Faced with both new challenges and persistent safety and health issues, the Occupational Safety and Health Administration (OSHA) developed a 5-year Strategic Management Plan that directs the Agency's resources towards three over-reaching goals, one of which focuses on the reduction of occupational injuries, illness, and fatalities. By 2008, OSHA's goal is to reduce the rates of workplace fatalities by at least 15 percent and workplace injuries and illnesses by at least 20 percent. Each year, OSHA will emphasize specific areas to achieve this broader goal. In Fiscal Year (FY) 2003-2004, OSHA will reduce construction fatalities by 3 percent, general industry fatalities by 1 percent and overall injuries and illnesses by 4 percent. Emphasis will be on high incident/high severity industries, amputations in manufacturing and construction, ergonomics, blood-lead levels and silica-related disease.
To accomplish the goals of fatality, injury, and illness reduction set forth in the Strategic Management Plan, an effort was made to identify a list of industries with high injury/illness rates and a high proportion of severe injuries/illnesses for focused targeting of outreach and enforcement activity. Several criteria were used in the identification of these industries. These criteria were as follows:
Based on these criteria, seven industries were selected to be used in targeting direct interventions, for inclusion in the strategic surveillance program, and for use as performance measures. The industries that met these criteria are:
OSHA's Office of General Industry Enforcement has prepared profile documents for each of these seven industries. These profiles contain historical injury, illness, and fatality data for each of the industries, recent inspection statistics separated by OSHA Region (see http://www.osha.gov/html/RAmap.html for a detailed geographical breakdown of OSHA's 10 Regions), and the most frequently cited OSHA standards for each industry during the last fiscal year. Additionally, the profiles identify some of the common hazards associated with each of the industries and identify common sources of these hazards.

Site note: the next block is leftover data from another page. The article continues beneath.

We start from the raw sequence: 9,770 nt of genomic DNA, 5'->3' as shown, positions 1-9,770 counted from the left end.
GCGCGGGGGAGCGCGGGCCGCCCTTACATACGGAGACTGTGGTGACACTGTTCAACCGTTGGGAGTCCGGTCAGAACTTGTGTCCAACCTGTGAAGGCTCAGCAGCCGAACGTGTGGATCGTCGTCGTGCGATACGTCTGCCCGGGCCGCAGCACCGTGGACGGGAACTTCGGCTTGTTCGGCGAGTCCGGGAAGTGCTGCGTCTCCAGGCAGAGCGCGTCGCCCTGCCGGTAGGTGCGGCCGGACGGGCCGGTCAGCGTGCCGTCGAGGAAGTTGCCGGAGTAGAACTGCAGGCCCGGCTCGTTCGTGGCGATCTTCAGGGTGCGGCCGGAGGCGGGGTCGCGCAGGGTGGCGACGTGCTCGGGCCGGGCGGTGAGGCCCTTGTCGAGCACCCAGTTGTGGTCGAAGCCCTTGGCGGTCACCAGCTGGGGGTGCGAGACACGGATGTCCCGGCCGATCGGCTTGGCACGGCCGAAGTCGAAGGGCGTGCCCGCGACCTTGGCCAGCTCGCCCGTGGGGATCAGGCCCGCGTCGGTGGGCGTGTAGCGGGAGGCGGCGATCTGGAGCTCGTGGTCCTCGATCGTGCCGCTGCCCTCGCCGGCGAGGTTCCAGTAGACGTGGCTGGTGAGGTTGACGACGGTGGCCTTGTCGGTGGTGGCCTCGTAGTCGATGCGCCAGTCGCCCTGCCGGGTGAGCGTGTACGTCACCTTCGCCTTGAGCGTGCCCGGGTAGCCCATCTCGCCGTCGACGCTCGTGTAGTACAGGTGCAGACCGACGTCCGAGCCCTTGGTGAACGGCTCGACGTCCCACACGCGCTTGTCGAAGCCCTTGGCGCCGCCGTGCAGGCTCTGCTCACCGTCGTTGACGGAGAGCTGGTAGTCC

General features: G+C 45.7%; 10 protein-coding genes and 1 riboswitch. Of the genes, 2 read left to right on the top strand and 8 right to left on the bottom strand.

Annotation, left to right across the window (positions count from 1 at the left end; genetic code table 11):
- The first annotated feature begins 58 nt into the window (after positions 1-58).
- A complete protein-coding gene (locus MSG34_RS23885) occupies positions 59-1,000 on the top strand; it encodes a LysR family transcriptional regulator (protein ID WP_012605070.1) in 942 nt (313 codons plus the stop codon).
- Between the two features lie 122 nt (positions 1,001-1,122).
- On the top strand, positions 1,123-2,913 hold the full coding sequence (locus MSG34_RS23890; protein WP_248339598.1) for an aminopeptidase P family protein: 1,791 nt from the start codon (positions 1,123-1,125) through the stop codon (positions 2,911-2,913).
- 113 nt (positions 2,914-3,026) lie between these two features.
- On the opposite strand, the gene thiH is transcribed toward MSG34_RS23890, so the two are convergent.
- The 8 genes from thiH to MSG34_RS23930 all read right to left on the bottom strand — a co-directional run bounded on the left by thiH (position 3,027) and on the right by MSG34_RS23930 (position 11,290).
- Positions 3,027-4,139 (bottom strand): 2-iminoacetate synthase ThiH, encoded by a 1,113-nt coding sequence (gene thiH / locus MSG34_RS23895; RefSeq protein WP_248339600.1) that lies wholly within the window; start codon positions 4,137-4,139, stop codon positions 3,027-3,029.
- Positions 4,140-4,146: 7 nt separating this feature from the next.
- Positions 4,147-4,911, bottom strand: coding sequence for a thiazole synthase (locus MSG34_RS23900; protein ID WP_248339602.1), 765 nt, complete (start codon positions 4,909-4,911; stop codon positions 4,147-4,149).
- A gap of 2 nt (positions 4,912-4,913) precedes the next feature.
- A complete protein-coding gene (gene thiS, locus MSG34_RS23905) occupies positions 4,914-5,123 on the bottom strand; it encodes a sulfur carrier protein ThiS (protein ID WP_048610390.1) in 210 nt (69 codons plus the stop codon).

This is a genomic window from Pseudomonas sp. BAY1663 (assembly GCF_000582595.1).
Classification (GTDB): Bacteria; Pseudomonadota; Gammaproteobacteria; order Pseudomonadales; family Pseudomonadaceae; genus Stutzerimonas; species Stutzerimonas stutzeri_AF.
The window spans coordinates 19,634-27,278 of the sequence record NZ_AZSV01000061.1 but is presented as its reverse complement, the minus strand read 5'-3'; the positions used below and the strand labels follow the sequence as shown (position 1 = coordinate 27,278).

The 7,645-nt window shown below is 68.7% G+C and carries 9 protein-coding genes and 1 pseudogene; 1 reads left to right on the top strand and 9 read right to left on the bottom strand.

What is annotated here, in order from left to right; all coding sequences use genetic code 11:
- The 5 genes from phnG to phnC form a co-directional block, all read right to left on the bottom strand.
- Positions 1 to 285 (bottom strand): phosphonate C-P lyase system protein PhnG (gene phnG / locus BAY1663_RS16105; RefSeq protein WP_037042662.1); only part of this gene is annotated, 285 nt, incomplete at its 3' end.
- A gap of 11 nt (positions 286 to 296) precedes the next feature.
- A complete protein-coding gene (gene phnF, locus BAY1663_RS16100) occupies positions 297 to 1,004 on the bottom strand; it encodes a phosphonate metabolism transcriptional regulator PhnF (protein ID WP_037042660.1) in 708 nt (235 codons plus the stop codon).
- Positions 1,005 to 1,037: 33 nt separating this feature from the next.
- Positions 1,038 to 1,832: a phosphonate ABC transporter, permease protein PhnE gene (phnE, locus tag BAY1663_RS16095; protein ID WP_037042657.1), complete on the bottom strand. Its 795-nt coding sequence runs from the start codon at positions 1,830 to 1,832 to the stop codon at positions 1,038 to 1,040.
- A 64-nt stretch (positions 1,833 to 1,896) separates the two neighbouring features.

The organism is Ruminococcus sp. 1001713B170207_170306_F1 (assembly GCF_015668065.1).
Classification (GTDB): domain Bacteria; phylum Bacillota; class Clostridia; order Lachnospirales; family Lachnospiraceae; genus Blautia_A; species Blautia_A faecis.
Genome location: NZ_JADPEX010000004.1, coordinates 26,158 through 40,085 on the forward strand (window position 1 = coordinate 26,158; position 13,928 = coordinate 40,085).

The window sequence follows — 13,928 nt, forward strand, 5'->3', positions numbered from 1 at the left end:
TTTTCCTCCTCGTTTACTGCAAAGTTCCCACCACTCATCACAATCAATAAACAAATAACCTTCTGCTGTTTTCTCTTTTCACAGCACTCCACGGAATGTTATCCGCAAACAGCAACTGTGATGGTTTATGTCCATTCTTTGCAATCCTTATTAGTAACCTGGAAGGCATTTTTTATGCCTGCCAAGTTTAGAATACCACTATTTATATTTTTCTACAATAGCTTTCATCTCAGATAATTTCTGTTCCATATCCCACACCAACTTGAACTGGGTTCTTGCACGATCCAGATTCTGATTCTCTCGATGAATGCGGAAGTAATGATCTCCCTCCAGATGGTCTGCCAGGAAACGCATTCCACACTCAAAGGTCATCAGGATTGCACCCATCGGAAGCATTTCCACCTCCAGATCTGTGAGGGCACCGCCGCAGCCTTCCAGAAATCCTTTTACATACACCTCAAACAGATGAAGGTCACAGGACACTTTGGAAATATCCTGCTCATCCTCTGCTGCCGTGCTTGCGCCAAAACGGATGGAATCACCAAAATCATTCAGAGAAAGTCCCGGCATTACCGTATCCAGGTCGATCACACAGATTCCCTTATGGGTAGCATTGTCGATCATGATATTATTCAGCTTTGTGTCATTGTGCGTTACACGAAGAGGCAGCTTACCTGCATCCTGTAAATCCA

These industries are targeted under the Federal OSHA Strategic Management Plan. States that administer their own approved Occupational Safety and Health (OSH) plans have their own strategic plans which contribute to the achievement of the national goals of injury, illness, and fatality reduction, but may target the same or different industries. For information on whether or not your State administers its own OSH program and details on those programs, please see OSHA's State Plan Directory web page and the State's own website.
There are several avenues through which businesses and organizations can proactively work with OSHA. OSHA's Cooperative Programs offer different ways for business to address safety and health concerns and for OSHA to address the goals of its Strategic Plan. Two of OSHA's Cooperative Programs, the Voluntary Protection Program (VPP) and the OSHA Strategic Partnership Program (OSPP), offer assistance and recognition to businesses and organizations who choose to incorporate comprehensive safety and health management systems at their work sites and commit to providing a safe and healthful place to work. Typical results have been reduction in injury and illness rates and lost time case rate, reduction in Workers' Compensation costs, and an increase in morale and production. OSHA's Alliance Program enables organizations and associations to collaborate with OSHA through education, communication, and outreach while the Consultation and SHARP programs address safety and health at smaller worksites. Visit the websites listed below for more information or contact the Directorate of Cooperative and State Programs at (202) 693-2200.